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Multinational Corporations and Global JusticeHuman Rights Obligations of a Quasi-Governmental Institution$
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Florian Wettstein

Print publication date: 2009

Print ISBN-13: 9780804762403

Published to Stanford Scholarship Online: June 2013

DOI: 10.11126/stanford/9780804762403.001.0001

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Making Sense of Multinational Corporations' Obligations of Justice

Making Sense of Multinational Corporations' Obligations of Justice

Chapter:
(p.290) Chapter 9 Making Sense of Multinational Corporations' Obligations of Justice
Source:
Multinational Corporations and Global Justice
Publisher:
Stanford University Press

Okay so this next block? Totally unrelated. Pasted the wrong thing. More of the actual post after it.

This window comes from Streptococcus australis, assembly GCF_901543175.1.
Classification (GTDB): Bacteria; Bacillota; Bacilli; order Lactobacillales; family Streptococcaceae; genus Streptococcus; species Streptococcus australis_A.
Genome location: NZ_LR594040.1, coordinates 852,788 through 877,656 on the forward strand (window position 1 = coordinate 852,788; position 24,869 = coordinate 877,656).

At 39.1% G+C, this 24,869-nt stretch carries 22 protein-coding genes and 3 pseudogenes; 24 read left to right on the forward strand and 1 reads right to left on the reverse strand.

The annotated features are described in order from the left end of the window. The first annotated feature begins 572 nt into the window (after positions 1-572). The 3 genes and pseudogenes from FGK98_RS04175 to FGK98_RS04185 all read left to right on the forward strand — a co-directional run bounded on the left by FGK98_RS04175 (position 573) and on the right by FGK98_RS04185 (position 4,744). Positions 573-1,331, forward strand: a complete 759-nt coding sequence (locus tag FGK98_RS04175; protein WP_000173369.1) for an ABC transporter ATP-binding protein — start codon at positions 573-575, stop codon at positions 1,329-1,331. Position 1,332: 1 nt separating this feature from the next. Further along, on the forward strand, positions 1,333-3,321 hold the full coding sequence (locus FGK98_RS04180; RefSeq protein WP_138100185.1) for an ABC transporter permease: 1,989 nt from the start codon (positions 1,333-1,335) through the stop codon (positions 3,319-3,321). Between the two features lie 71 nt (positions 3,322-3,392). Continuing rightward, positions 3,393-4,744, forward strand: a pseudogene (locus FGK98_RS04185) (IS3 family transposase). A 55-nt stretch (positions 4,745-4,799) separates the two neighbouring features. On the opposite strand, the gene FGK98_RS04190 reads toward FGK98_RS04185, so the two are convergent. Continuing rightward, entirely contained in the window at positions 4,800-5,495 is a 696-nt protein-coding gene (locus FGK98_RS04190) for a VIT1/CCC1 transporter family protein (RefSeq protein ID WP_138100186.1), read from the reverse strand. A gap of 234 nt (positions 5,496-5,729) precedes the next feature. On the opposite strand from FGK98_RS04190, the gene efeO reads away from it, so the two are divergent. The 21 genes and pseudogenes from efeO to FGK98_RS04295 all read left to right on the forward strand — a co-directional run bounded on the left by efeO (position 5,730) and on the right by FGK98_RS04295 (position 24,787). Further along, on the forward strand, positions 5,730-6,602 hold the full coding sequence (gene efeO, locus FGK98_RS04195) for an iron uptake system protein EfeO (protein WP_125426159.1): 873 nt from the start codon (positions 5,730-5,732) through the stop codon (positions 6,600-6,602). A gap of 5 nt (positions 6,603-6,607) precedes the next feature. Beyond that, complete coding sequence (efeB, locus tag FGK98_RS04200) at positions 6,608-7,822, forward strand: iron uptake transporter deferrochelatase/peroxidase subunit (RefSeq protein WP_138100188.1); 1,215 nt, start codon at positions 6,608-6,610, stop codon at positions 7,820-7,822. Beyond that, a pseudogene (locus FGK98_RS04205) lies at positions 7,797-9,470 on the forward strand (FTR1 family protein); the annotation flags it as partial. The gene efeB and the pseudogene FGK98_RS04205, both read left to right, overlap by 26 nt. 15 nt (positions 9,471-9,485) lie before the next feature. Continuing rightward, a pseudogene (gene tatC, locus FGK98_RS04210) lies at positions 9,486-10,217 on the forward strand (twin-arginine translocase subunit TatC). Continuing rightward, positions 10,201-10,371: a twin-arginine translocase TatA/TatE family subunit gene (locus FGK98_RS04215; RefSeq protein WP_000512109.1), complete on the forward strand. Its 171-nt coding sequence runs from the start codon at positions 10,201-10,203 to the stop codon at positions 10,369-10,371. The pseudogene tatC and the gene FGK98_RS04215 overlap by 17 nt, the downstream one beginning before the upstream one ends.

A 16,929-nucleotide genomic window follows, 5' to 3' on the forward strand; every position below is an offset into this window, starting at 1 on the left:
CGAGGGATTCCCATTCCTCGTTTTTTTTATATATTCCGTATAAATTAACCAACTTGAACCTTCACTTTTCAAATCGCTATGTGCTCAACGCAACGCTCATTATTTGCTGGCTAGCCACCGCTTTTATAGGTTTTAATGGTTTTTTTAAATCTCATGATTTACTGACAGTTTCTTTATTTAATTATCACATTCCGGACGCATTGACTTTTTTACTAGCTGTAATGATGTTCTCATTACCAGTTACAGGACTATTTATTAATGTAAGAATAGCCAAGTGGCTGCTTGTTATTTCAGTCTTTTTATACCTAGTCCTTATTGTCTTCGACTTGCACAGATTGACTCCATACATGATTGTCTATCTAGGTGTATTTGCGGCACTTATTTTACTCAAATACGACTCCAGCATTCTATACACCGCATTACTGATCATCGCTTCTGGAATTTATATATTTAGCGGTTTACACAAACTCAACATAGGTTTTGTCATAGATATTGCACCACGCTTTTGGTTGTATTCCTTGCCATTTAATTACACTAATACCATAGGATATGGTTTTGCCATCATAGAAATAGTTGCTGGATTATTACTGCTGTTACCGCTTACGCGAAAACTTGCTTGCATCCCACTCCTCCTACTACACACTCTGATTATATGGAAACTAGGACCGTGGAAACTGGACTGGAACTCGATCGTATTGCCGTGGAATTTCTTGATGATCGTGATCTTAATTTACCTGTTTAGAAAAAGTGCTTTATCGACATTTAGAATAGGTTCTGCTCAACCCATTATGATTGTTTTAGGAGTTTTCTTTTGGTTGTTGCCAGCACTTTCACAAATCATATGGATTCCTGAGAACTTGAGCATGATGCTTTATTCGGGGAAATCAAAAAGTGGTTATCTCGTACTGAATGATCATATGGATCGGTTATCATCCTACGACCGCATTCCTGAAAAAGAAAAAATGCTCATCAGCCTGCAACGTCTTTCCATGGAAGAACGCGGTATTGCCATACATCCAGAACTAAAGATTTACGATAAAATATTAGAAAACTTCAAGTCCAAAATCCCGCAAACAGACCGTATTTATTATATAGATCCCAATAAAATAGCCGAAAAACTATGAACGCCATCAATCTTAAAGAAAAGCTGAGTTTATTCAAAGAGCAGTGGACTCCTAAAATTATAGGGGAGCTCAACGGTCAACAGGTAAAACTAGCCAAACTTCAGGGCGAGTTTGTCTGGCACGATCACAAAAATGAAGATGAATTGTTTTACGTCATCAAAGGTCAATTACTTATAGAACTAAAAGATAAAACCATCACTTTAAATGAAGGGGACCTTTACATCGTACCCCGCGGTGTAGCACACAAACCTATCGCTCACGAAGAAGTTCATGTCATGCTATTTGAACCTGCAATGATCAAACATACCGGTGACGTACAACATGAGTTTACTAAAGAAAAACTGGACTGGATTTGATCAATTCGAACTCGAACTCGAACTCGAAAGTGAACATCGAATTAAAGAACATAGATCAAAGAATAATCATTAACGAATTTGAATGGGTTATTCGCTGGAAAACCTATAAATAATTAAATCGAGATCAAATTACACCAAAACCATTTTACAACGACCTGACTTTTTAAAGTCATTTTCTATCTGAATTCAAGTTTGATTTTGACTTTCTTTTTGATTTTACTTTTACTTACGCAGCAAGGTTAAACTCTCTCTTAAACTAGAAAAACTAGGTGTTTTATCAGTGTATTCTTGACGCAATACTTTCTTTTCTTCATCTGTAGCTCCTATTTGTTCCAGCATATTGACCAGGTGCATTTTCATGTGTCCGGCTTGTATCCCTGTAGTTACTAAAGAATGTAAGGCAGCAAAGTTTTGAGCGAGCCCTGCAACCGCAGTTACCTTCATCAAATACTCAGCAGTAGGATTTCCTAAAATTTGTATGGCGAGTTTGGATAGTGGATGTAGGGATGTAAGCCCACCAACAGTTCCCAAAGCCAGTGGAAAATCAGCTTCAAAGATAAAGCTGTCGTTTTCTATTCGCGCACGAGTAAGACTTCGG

DOI:10.11126/stanford/9780804762403.003.0009

This chapter examines what multinational corporations' (MNCs) obligations of global justice actually look like. There are three basic categories of duties corresponding to each right: the duty to avoid depriving, the duty to protect from deprivation, and the duty to aid the deprived. In order to make sense of MNCs' obligations of justice, this chapter evaluates their role in these three categories of general human rights obligations and defines and specifies them in terms of respect, protection, and realization of human rights. All three categories unfold within the context of avoiding injustice by respecting human rights, preventing injustice by protecting human rights, and restoring justice by proactively realizing human rights. The chapter also discusses the complicity of a corporation in human rights abuse, considers University of Michigan economist C. K. Prahalad's argument about the need for big corporations to solve big problems, corporations' remedial duties at the social policy level, and their role in public policy dialogue and provision of global public goods.

Keywords:   global justice, human rights, injustice, complicity, C. K. Prahalad, remedial duties, social policy, public policy, public goods

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